The Link Between Deadly Diseases and Animal Farming

When it comes to pandemics, there is a bigger and much more frightening risk than wet markets - animal agribusiness. Diseases do not respect species boundaries, and we are quickly learning that social distancing only works when everyone is able to practice it - including animals.

Animal agribusiness operations all over the country have thousands of animals living in cramped confinement and squalor. Pigs, chickens, ducks, turkeys and other animals are often forced to live in their own waste, and the built-up excrement from thousands of other animals. In these conditions, they become the perfect vectors for disease. In fact, the living environments are so revolting, these animals are regularly fed antibiotics just to keep them alive. This regular antibiotic use can cause superbugs, and also causes human antibiotic-resistance.

The coronavirus is suspected to have come from wet markets, where animals are held in filthy and stressful conditions. But it is not the first zoonotic disease to come from animals forced to live in filthy conditions. Previous pandemics including swine flu and bird flu both emerged from animal agribusiness. And with farming becoming more intensive, the threat of more deadly animal borne diseases is on the rise.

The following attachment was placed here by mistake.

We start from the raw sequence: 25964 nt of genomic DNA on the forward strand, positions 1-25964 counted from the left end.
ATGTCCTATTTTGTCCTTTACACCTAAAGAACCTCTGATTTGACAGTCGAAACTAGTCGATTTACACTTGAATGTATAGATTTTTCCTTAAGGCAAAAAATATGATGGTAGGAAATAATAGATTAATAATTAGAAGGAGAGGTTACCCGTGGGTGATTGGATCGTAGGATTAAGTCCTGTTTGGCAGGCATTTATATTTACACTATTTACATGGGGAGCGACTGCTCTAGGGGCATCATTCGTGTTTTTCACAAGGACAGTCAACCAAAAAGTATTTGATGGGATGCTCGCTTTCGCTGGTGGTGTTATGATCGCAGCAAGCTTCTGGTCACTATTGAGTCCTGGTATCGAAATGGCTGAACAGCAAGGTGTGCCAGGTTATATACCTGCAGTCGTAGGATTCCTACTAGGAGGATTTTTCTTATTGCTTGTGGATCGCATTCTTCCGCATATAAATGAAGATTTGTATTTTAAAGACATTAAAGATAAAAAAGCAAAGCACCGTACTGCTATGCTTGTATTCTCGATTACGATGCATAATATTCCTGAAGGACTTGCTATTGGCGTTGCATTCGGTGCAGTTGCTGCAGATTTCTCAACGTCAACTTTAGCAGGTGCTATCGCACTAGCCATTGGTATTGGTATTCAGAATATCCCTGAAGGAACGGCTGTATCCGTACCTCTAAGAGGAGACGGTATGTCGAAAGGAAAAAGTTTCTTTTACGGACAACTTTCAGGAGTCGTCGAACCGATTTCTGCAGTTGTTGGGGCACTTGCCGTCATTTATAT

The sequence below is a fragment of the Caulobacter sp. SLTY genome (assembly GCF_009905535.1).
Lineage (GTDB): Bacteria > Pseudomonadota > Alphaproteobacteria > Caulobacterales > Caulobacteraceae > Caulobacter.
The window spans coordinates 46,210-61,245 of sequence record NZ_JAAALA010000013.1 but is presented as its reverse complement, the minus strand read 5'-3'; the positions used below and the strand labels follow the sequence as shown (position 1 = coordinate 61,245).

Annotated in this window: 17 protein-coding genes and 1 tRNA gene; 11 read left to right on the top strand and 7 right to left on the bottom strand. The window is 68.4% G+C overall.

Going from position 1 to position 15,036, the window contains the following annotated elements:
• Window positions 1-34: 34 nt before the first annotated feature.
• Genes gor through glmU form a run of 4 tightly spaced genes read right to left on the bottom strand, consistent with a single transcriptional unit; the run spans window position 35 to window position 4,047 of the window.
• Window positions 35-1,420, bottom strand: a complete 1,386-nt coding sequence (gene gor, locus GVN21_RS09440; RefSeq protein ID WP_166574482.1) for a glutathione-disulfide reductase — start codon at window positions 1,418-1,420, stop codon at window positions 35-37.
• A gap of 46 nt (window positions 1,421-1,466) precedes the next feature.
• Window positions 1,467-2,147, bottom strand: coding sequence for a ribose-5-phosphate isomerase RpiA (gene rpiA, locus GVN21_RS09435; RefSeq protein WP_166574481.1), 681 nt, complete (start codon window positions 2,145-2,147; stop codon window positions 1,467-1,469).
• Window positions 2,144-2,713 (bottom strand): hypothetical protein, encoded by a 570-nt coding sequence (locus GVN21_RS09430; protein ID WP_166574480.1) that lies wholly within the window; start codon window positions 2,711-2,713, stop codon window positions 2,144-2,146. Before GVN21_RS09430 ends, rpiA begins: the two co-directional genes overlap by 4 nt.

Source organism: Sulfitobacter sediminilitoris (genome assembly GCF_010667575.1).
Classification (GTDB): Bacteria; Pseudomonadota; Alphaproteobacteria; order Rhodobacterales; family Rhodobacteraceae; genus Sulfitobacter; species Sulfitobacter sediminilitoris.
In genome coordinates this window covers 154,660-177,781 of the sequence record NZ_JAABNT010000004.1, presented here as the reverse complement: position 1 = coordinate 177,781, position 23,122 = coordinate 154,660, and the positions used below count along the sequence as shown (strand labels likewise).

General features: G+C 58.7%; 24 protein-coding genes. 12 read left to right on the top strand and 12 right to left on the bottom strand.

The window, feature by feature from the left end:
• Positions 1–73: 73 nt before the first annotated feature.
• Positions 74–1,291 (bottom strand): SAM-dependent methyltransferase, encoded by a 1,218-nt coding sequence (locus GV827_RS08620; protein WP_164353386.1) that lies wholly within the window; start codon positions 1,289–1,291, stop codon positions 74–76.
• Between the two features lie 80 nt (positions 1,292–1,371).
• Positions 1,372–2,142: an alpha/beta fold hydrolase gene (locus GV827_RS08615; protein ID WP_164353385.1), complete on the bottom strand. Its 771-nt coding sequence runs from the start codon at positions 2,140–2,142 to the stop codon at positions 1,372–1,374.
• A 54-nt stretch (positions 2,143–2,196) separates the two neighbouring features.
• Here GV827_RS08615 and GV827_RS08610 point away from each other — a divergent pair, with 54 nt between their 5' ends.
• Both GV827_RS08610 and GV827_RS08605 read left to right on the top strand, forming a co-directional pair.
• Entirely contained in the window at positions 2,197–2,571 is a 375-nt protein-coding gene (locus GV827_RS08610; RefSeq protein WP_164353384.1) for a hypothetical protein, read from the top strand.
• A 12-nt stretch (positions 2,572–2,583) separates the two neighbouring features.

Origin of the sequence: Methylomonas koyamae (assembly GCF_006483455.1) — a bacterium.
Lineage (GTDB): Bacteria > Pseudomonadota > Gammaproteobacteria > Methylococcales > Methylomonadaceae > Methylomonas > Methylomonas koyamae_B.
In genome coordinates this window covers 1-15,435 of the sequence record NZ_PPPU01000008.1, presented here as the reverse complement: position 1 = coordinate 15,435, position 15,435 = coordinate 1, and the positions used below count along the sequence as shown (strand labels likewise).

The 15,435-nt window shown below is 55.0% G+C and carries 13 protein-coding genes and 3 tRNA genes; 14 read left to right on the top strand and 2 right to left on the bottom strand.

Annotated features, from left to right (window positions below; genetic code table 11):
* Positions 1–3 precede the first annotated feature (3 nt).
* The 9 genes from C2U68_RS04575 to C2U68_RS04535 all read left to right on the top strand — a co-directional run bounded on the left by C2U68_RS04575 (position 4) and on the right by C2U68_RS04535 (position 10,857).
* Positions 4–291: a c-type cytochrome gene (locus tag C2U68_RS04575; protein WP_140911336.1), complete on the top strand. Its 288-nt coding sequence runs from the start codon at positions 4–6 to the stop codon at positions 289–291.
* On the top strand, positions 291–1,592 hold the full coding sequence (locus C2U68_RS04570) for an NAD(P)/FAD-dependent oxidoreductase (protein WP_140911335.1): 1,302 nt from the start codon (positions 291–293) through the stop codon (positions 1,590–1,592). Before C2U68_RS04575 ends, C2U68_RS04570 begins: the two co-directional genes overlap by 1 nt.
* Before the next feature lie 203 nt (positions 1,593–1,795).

Chicken factory farms are especially dangerous. With tens of thousands of birds crammed into a windowless shed, they have frequently produced viruses that mutate from a form found only in animals into a “novel” form that can be deadly to humans. In fact, of the 16 strains of “novel” influenza viruses currently identified by the Centre For Disease Control and Prevention in the United States, 14 of these had emerged from chicken factory farms.

Despite a growing body of evidence, here in Australia our governments are not only happy to sit on this ticking time bomb, they are actively helping to grow the risk. Public resources are being poured into propping up animal agribusiness, instead of supporting farmers to move toward healthy, sustainable plant-based farming.

That is why I am taking action. The NSW Government must recognise that we can’t go back to ‘business as usual’ after this pandemic. This was a wake up call.

I am calling on the NSW Government to protect animals and the health of our communities by supporting a transition away from animal agribusiness and toward plant-based farming.


The animal agribusiness industry is the biggest risk for future pandemic disease outbreaks. Together we can create change by putting pressure on the NSW government to take the first step in transitioning away from this cruel and dangerous industry.